Officials with the Department of Marine Resources estimate 1,017 boats were in the water Thursday morning for the start of the 2002 shrimp season. That's an increase of more than 200 from last year. The hope is the dry season means, not only more shrimp, but bigger shrimp.
That's why Ray Blanton and some of his relatives were on the water bright and early. Blanton gave up shrimping 20 years ago, but after so many years away, he was mighty glad to be back out there in his family's boat.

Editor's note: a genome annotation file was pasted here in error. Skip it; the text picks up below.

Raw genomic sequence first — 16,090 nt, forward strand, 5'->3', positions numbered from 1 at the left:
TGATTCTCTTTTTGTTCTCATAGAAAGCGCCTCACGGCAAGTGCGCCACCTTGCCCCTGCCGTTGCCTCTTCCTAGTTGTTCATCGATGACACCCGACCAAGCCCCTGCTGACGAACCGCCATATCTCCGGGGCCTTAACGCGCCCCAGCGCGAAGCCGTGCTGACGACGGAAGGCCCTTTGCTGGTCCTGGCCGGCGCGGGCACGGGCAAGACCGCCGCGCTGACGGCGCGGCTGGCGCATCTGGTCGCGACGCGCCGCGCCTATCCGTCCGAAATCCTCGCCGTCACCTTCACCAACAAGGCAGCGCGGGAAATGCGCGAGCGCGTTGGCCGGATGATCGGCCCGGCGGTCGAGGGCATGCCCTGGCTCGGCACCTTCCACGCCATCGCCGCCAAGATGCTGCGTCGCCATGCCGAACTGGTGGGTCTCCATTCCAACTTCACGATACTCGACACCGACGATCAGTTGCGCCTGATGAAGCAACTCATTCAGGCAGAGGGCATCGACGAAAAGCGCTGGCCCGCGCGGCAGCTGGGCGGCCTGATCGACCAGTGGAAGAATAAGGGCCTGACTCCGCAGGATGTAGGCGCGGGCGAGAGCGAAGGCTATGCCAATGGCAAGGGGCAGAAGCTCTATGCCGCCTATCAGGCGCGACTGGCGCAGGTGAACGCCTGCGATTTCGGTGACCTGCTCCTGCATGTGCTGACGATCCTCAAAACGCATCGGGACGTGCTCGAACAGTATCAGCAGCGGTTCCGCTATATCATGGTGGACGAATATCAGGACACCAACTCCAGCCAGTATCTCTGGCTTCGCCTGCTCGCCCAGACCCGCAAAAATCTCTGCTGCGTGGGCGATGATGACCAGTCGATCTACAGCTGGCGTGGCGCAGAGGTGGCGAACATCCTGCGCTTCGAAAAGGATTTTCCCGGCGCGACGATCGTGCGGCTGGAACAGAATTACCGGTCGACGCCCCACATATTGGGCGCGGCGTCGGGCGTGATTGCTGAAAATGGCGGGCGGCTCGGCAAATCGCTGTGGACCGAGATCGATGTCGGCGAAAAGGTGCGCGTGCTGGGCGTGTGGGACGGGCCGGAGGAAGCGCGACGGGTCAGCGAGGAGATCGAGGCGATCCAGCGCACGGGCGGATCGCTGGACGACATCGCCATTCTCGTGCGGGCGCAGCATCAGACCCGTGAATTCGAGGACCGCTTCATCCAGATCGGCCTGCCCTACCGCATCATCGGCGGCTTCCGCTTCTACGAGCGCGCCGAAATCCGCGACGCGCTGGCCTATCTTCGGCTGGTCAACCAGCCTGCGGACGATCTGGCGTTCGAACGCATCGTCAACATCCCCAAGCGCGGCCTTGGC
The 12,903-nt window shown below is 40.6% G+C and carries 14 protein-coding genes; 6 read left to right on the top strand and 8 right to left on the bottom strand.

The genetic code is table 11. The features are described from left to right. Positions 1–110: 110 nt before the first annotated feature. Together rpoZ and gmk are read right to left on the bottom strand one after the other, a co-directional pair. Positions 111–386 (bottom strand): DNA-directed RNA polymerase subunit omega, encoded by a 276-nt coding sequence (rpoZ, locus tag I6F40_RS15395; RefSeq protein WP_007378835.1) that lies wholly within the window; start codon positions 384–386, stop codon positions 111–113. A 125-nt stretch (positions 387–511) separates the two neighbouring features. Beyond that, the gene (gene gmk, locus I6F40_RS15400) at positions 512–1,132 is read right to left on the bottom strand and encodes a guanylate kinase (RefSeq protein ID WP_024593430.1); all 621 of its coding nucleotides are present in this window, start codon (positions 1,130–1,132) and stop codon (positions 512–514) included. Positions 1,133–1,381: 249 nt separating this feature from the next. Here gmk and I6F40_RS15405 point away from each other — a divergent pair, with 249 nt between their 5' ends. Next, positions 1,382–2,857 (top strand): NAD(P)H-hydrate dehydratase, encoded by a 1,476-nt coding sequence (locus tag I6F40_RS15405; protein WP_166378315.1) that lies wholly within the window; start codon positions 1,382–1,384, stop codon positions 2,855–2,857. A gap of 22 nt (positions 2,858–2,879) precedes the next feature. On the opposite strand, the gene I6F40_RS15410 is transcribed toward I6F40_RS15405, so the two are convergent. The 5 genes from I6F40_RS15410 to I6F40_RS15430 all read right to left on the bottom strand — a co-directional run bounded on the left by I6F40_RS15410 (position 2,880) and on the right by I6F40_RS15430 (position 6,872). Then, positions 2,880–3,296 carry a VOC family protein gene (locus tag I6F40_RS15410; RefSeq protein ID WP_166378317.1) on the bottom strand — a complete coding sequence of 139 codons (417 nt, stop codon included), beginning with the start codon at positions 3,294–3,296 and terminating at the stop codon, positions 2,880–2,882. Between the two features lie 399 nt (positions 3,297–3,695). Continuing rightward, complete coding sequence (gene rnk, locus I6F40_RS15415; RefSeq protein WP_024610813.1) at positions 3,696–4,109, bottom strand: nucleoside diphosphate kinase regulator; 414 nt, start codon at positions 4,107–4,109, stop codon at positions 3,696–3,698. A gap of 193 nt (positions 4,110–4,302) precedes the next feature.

"Our first drag, before we had the problem, we had three bushels full, which is about 300 pounds," said Blanton.
That problem was a blown pipe on their exhaust system, so it was back to harbor for the Blantons. It was lonely there. Everybody else was out catching more shrimp.
But, Blanton knew some people hungry for shrimp would probably show up. He was right. The early birds know if they come to the docks, they might get some bargains.
Blanton, and others, say early signs are good for this year. And that's just what shrimpers, and shrimp lovers, want to hear.
By Jeff Lawson